How what we feed livestock impacts on food security

The Impact of Industrial Grain Fed Livestock Production on Food Security: an extended literature review was published in February 2012.  The research was commissioned by Compassion in World Farming (CIWF), with funding from Compassion in World Farming, The Tubney Charitable Trust and the World Society for the Protection of Animals.

The “main messages” are as follows:

Food security encompasses four dimensions: food availability, access, utilization and stability. Food supply and availability provide the framework condition, reductions in food availability most likely result also in reductions in food security. However, increased food supply (at the macro scale) does not necessarily improve food security. The notion of food security strongly builds upon a central aspect of sustainability, i.e. long-term viability.

Food supply is a central component of the biomass production and consumption system. Livestock systems represent a highly interlinked subsystem.

Despite the obvious links between food security and the livestock sector, and the anticipated changes in the livestock sector, only a limited number of empirical or conceptual analyses are available in the literature.

Livestock plays a central role for food security, directly through, for instance, food provision and risk avoidance, and indirectly, for instance, as a means of agricultural production and through providing employment, income, a capital stock, draft power, manure, and are beneficial for local nutrient cycles. Livestock can also negatively affect food security, in particular in cases when livestock feedstuff is made up from biomass that can also be used for direct human nutrition.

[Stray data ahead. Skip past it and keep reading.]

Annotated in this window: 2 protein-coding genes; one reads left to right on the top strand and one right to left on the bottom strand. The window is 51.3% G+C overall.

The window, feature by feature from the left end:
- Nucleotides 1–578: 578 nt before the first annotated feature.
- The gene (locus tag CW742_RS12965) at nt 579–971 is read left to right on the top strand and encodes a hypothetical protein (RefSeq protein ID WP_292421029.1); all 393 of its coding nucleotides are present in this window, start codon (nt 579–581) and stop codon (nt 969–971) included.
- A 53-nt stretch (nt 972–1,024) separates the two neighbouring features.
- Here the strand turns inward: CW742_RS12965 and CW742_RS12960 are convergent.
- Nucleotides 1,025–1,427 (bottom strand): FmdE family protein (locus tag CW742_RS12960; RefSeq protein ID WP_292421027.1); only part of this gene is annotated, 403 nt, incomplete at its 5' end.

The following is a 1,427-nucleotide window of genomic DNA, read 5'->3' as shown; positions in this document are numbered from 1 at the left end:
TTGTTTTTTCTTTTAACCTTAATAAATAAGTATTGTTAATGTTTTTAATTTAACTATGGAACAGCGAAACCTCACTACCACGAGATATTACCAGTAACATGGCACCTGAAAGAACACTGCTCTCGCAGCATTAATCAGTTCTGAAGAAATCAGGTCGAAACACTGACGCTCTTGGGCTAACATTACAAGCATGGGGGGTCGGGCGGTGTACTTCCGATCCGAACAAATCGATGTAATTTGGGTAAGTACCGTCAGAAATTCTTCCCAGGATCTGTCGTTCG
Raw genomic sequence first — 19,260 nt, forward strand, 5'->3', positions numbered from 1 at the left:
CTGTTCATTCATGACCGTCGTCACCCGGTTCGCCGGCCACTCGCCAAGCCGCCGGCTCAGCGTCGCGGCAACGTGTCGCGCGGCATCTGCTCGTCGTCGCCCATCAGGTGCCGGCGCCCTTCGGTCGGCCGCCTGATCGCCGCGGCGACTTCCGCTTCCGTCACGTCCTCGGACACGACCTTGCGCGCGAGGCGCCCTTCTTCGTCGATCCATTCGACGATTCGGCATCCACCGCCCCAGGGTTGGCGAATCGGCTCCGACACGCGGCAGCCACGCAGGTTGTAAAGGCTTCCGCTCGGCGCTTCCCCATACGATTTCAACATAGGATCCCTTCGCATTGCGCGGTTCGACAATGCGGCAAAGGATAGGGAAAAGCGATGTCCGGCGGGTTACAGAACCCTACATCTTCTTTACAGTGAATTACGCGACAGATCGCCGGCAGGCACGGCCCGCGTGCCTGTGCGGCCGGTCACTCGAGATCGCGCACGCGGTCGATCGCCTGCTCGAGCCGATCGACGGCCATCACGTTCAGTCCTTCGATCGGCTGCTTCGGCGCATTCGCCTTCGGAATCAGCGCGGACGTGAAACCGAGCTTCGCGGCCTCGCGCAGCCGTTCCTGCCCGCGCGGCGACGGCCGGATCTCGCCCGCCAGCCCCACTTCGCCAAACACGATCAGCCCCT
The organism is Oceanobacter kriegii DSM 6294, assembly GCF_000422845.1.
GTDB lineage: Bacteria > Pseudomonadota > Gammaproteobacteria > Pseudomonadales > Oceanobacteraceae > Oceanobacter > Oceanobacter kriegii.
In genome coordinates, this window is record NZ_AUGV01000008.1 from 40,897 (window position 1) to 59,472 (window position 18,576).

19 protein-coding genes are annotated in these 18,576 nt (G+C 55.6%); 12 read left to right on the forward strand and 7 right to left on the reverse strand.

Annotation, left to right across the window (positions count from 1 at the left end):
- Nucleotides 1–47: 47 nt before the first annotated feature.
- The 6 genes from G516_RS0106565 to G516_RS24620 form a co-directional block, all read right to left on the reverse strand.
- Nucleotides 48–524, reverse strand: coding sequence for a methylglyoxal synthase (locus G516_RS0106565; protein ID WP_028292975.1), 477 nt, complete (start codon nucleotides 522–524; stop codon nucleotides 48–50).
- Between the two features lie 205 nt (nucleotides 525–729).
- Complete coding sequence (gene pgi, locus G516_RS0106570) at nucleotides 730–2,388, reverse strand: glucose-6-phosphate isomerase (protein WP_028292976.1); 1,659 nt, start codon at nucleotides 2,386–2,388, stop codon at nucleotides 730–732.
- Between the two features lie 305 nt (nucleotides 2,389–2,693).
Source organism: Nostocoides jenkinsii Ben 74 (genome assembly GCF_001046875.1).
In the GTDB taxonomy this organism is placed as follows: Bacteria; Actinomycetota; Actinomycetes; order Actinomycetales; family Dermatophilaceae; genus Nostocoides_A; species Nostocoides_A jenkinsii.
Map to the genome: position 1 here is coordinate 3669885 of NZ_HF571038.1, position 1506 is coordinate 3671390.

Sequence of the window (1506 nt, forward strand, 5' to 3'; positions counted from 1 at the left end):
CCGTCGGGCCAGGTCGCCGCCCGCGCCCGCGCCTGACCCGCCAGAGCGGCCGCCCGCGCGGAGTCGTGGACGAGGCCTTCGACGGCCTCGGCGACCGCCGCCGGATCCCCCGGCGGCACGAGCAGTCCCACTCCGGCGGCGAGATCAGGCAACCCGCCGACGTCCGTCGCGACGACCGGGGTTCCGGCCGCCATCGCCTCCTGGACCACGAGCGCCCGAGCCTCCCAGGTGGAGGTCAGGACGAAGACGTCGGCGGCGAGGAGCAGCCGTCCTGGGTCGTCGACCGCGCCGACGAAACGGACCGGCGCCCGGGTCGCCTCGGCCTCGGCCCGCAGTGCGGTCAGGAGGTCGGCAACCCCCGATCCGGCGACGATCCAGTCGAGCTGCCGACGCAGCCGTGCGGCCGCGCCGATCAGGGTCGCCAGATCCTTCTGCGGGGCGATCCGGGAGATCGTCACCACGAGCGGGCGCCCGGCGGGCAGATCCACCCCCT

Production of meat, milk and eggs requires large amounts of animal feed. In general, livestock can feed on crop products (market feed), by-products and roughage (non-market feed). Trends towards industrial livestock keeping increase the demand for crop product feed.

The intensification of livestock production is associated with a decline of multipurpose use of live animals towards an exclusive focus on the food provisioning function (commodification). Industrial livestock systems are often associated with environmental impacts such as the disruption of local nutrient cycles, biodiversity loss, and local pollution of soils, water and air.

Animal products can provide an important source of nutritional energy, protein and micronutrients and are important inputs for physical and cognitive development and health. When diversified plant products are available, varied diets without animal products can be equally healthy. Overconsumption of animal based food is associated with several health risks, including heart disease, obesity and cancer.

Monogastric species, in contrast to ruminant species, have an overall smaller area requirement, but require more cropland; this can potentially lead to land use competition (food vs. feed production). Ruminants can graze on lands which are not or only hardly suitable for growing arable crops, but have a larger overall area requirement.